Unidentified cargo vessels that sank in the Thames and off the South Coast receive heritage protection.
Two ships wrecked in English waters in the 19th century have received legal protection from the British government, reports the Guardian. Both vessels are currently unidentified and are sail-powered cargo vessels that were carrying slate and coal on their final voyages.
National Listing Advisor for Historic England, Ken Hamilton, said very few ships of this kind survive the ravages of the sea but would have been a common sight in the mid to late 1800s. He added: “They’re both part of one of the largest industries in the UK – maritime transportation – and there’s really not very much surviving of that fleet. So these are rare examples of what was once a very common sight.”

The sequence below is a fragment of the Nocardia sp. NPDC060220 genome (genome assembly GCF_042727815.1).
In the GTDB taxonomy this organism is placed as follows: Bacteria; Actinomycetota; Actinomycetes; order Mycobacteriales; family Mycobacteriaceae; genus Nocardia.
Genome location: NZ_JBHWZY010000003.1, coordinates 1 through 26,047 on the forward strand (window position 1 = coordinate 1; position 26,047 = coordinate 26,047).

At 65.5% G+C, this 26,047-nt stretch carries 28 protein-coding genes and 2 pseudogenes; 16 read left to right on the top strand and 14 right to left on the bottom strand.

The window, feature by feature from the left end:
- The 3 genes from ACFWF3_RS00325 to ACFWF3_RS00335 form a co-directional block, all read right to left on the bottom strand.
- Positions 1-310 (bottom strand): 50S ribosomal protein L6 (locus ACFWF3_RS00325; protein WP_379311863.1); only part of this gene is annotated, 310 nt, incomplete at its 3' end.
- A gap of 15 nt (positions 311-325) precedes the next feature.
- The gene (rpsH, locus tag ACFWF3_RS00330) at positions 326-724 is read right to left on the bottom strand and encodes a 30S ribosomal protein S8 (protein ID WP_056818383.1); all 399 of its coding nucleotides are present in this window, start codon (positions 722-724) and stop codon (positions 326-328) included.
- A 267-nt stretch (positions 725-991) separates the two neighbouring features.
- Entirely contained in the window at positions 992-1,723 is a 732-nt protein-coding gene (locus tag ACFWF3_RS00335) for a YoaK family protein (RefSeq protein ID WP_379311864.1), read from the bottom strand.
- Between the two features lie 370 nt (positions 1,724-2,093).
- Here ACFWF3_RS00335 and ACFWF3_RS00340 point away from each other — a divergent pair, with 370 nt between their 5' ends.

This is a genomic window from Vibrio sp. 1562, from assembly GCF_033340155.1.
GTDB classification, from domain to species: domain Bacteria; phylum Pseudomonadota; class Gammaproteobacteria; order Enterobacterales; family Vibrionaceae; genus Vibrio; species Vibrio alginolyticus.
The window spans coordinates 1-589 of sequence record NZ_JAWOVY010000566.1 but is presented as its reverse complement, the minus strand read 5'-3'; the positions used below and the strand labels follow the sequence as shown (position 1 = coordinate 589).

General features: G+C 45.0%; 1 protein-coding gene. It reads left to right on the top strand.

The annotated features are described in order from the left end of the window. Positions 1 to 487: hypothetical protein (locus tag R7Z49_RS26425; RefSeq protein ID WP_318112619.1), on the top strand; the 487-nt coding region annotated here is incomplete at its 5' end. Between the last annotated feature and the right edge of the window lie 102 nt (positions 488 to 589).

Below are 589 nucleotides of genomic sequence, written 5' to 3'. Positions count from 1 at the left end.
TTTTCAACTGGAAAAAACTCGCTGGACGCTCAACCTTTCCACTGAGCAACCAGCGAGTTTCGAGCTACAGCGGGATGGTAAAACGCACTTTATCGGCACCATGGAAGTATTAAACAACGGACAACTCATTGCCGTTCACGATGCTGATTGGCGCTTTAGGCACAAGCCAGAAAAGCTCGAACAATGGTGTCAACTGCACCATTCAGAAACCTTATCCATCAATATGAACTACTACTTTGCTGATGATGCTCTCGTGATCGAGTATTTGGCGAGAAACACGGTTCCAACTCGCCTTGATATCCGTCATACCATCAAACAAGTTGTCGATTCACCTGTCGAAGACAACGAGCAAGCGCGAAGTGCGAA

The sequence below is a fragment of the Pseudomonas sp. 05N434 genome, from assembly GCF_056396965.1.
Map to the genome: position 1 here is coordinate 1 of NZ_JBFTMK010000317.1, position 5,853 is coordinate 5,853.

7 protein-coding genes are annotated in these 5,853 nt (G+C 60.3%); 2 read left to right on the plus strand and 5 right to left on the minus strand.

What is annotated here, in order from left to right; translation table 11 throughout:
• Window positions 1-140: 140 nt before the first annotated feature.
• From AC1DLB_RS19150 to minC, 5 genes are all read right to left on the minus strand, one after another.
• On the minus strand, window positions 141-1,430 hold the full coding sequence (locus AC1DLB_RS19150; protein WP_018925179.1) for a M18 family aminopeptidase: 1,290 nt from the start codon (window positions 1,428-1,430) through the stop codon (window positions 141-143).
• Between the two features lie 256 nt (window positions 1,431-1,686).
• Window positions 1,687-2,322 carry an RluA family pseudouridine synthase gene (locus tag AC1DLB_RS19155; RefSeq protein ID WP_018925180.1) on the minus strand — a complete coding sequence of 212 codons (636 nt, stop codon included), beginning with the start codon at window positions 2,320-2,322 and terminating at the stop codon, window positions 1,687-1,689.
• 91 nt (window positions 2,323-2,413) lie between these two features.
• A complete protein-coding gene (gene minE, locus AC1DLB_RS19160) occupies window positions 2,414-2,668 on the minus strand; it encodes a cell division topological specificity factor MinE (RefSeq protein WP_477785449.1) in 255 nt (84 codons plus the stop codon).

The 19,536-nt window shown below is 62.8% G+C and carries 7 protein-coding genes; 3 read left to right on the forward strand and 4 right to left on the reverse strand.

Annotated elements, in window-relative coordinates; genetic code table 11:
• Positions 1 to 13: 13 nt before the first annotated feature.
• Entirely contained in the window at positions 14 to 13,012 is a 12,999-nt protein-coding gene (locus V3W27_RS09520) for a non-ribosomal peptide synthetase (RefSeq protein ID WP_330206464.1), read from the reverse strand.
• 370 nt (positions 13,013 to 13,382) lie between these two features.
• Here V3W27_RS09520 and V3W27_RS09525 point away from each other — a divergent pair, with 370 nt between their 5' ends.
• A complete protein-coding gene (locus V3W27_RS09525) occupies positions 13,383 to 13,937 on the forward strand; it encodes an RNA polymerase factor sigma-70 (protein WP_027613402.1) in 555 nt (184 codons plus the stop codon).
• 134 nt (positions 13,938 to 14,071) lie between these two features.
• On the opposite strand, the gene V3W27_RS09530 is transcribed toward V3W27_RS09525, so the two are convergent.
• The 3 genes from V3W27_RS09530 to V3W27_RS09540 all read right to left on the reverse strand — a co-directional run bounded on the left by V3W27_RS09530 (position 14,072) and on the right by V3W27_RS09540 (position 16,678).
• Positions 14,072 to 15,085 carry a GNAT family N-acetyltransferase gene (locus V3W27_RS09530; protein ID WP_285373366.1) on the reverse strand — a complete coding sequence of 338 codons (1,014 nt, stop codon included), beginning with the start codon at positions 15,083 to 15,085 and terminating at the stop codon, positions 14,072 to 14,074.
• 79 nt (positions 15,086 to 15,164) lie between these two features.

One of the ships, labelled as GAD23, foundered on the notorious Goodwin Sands off Sandwich, Kent. A sailing collier, it was carrying a large cargo of coal when it sank. The other wreck, WA08, lies on the West Barrow sandbank in the Thames Estuary and was discovered during a routine survey by the Port of London Authority in 2016.
The protection afforded by the government means that the two ships have now been added to the national heritage list and cannot be removed in salvage operations.